Where to Find Glendale’s Famous Black Squirrels and Painted Squirrel Statues
Stroll through the Cincinnati suburb of Glendale, and you might notice its rambunctious mascot scurrying up trees or across lawns. And we’re not talking about a human in a costume; the black squirrel, a color morph of the species Sciurus carolinensis, aka the eastern gray squirrel, is a unique inhabitant of the village.
As the legend goes, businessman Thomas Carruthers III brought back two black squirrels from Harbor Springs, Michigan in the 1940s. The population grew in the following decades, says glendaleohioarchive.org.
And to pay tribute to this local quirk, 5-foot-tall fiberglass squirrel statues dot Glendale’s streets and yards. Twenty-five squirrel statues were revealed in 2005 as part of the village’s sesquicentennial celebration. Of those, 13 can still be viewed today; the others have been moved to private property or were sold.
Glendale is a 22-minute drive north of downtown Cincinnati, making squirrel-statue hunting the perfect afternoon romp. Need a guide? Glendale’s website has a map pinpointing the remaining statues and the various routes you can take to see them.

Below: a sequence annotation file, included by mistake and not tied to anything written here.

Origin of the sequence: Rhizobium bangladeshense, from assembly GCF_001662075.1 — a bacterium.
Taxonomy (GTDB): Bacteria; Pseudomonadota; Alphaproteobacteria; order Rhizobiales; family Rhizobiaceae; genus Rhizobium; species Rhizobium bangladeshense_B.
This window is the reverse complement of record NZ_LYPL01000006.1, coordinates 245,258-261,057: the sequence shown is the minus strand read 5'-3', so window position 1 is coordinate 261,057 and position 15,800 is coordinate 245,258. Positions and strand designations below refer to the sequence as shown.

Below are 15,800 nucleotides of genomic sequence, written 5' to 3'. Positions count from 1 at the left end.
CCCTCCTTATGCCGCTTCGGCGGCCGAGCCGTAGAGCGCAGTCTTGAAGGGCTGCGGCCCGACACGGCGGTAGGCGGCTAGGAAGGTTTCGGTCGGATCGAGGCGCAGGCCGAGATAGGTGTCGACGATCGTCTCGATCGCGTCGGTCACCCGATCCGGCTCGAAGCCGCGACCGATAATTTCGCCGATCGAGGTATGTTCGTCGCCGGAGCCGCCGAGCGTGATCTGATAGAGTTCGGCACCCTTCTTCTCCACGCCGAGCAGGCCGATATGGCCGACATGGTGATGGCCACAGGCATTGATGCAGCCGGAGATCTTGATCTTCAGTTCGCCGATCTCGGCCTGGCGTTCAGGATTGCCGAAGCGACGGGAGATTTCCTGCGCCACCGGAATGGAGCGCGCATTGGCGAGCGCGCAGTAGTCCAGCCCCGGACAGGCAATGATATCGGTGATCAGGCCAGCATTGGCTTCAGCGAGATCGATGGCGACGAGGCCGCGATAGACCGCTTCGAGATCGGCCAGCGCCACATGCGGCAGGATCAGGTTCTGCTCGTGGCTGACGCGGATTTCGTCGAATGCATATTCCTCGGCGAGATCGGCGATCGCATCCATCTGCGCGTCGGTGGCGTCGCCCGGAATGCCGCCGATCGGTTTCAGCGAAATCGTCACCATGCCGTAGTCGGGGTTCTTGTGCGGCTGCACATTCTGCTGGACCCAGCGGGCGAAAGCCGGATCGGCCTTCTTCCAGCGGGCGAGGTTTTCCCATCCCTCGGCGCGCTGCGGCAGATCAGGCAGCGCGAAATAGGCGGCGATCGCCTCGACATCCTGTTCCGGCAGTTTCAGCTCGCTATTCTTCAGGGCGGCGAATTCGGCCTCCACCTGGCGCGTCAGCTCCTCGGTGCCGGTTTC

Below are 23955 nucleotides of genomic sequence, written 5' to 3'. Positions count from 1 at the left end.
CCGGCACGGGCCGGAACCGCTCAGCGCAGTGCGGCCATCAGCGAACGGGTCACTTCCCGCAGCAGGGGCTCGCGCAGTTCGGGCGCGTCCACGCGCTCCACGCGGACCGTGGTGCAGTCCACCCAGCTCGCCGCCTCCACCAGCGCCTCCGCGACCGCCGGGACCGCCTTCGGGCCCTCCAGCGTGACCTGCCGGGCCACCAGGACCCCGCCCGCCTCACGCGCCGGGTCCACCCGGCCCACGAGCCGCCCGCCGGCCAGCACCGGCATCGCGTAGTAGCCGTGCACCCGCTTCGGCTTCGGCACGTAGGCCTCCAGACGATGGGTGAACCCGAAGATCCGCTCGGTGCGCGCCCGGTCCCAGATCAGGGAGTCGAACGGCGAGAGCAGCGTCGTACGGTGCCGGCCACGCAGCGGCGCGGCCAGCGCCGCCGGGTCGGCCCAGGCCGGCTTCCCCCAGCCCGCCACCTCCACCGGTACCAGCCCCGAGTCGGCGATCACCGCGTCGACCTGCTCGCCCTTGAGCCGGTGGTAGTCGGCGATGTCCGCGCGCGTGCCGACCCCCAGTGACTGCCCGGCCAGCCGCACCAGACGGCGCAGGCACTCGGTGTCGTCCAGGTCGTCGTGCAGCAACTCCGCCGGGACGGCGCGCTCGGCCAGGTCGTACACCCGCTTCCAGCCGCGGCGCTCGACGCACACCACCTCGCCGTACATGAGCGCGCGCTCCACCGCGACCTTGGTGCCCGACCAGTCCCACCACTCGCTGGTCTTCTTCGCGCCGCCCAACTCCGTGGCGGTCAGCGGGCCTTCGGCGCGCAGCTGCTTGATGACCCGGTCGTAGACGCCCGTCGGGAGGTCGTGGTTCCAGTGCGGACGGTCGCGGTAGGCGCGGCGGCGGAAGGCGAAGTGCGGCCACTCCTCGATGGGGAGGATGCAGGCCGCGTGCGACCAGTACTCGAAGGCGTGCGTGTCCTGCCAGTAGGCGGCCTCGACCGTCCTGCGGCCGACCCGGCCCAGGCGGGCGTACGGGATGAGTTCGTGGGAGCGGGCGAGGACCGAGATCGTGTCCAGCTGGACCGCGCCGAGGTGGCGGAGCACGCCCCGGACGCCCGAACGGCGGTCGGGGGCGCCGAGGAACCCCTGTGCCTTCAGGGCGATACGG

Decorated by local artists and placed outside businesses and community spaces, the statues depict everything from an apron-wearing, rolling-pin-wielding squirrel outside of Bluebird Bakery to “Scrappy Fritz Kloth,” a fire-fighter squirrel guarding the fire station.
Some squirrels have been repainted since their initial installation. For example, once covered in sports balls, the squirrel on the upstairs deck of The Cock & Bull Pub now appears as a British Beefeater. And outside of Glendale Family Chiropractic, formerly the Wolff Vision Center, the squirrel has ditched its glasses to become a skeleton, making it the spookiest critter of all.
Read a full feature about Glendale's famous black squirrels and find a map to the statue locations at CityBeat.com.| Photos by Mackenzie Manley